Raving about Chai.
In Pakistan, tea is more than just a hot beverage; it is a means of socializing for all age groups and all classes. It is while having tea that connections are made and communication. Tea is what you entertain your guests or visitors with, at home, in the office or on the roadside. Tea is a way to bring people from diverse backgrounds together. It is just a cup of boiled tea leaves mixed with milk but it works wonders. Now some enterprising minds have gone on to start a trend that caters to the chic and trendy, much to the consternation of fashionable tea/coffee cafes.
In recent months, urban areas in Lahore, Islamabad and Karachi have witnessed a rather rapid rise in the number of chai (tea) dhabas that attract the chattering classes for a change. Giving a rather unique spin to the regular dhaba that offers doodh patti tea along with anda paratha, the new chai dhabas offer many variations of tea and paratha to a more upscale customer segment.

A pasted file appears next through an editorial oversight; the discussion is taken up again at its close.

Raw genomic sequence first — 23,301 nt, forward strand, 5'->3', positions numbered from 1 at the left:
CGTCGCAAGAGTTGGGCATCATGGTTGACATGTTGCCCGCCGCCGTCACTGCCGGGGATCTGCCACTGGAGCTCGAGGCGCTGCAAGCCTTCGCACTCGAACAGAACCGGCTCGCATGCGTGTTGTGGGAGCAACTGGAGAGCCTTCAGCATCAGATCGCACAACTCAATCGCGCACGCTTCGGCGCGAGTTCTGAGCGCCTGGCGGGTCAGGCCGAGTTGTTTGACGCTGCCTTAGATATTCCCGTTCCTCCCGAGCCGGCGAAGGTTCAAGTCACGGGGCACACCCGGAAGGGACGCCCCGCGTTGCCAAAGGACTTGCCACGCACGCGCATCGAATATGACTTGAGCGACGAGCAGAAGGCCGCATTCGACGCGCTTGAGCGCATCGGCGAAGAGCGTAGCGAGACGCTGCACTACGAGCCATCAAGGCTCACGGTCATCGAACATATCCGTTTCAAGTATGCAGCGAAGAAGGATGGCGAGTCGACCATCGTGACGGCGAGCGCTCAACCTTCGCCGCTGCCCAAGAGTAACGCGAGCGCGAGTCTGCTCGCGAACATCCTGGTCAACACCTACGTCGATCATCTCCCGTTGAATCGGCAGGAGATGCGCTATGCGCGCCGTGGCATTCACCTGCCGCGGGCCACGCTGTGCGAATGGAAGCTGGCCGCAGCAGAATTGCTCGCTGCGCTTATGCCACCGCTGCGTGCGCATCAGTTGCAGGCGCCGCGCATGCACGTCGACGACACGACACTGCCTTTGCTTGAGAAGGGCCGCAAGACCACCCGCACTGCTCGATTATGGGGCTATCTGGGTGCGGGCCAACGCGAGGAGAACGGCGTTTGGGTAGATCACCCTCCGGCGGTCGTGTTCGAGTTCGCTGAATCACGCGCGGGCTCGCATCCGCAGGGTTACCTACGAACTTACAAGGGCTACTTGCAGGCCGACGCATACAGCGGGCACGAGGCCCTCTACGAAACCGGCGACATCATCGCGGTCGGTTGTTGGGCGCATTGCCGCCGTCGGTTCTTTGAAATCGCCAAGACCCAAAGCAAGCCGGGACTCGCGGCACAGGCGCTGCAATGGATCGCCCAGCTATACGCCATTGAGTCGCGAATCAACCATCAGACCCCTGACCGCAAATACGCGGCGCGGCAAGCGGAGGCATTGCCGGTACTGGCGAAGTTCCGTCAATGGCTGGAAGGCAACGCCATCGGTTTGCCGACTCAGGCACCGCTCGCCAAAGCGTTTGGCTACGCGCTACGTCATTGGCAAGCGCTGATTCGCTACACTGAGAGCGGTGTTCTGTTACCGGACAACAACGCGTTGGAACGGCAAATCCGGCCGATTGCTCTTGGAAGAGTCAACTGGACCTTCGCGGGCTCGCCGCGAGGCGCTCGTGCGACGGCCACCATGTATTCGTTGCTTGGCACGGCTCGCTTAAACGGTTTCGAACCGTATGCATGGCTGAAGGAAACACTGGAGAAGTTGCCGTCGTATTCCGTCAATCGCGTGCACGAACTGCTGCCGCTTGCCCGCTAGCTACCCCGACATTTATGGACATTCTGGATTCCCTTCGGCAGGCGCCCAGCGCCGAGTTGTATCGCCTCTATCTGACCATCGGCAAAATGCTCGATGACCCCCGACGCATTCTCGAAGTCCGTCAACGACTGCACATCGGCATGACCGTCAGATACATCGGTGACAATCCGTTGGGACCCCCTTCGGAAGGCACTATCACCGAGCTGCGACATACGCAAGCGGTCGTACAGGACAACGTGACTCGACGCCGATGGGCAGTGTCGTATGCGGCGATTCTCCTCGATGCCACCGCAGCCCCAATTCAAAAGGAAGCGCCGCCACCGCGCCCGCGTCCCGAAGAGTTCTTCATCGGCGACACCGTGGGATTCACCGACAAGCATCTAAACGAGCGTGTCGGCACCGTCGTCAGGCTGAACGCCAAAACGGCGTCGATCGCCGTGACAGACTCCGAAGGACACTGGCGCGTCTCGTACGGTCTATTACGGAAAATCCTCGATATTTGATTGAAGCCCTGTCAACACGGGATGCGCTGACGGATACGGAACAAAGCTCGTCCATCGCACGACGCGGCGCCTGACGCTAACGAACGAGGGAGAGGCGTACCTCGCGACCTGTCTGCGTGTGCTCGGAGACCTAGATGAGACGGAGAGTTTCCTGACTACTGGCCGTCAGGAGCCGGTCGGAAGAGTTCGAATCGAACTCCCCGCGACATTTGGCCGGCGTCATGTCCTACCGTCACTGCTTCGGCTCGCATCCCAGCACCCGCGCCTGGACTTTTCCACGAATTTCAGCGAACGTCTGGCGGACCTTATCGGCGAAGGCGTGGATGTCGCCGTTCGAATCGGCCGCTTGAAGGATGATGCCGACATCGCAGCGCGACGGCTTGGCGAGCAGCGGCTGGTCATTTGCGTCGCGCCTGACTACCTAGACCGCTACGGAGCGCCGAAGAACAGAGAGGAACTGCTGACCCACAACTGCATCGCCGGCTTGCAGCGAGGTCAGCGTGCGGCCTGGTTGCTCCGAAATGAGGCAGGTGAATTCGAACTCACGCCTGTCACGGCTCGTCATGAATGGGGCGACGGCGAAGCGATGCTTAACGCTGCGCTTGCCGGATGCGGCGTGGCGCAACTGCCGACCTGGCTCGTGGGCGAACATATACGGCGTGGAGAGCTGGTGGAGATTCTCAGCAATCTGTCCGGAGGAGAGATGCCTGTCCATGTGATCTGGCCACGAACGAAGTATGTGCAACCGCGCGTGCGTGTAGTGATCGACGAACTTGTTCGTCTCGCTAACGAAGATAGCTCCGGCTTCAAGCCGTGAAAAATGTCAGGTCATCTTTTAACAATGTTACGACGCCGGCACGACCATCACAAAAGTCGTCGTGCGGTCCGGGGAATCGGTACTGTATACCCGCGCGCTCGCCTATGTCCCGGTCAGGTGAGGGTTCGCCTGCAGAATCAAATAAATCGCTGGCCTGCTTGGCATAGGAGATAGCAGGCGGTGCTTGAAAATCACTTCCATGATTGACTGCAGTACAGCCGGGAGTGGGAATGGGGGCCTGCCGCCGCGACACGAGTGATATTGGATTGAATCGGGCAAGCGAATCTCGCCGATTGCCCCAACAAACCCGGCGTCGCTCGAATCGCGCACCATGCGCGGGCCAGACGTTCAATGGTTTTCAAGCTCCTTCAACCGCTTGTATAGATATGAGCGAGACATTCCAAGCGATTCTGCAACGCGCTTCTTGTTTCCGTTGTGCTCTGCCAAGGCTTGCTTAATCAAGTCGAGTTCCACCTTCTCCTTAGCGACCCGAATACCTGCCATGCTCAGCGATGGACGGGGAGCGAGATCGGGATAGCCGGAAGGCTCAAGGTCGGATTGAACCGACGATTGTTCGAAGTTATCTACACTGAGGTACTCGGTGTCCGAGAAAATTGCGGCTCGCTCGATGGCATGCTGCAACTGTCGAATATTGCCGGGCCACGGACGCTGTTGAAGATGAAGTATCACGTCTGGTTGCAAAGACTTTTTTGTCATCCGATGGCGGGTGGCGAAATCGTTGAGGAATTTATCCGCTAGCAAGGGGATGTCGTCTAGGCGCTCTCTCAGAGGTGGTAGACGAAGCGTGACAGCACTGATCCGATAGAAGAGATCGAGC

But what is it about these new dhabas that appeals so much to a class that wouldn't have thought of frequenting such a place a few months back? Why are the spending money and time on just a meagre cup of elaichi chai and achaari paratha and that too in a primitive outdoor setting? To understand the reasons behind the increasing popularity of chai spots, Slogan talked to some regular dhaba frequenters:
Many people we interviewed rated chai dhabas highly on the scale in terms of atmosphere. For many, going to a regular dhaba, with its beaten down appearance and clientele, is not an option. Concerns range from a general lack of security to the absence of an accommodating environment for household members and students where they can have a good time. The modern chai dhabas provide all the benefits of the other dhabas but with a change - a relaxed and casual environment.
"I have been to the place in Karachi called Chai Wala a few times. It provides an excellent ambiance for tea and paratha lovers," says Sateesh, a business analyst in Karachi. "Plus, they have managed to create rather innovative versions of the paratha such as the Nutella paratha and even BBQ paratha. This makes it an ideal place for foodies like me."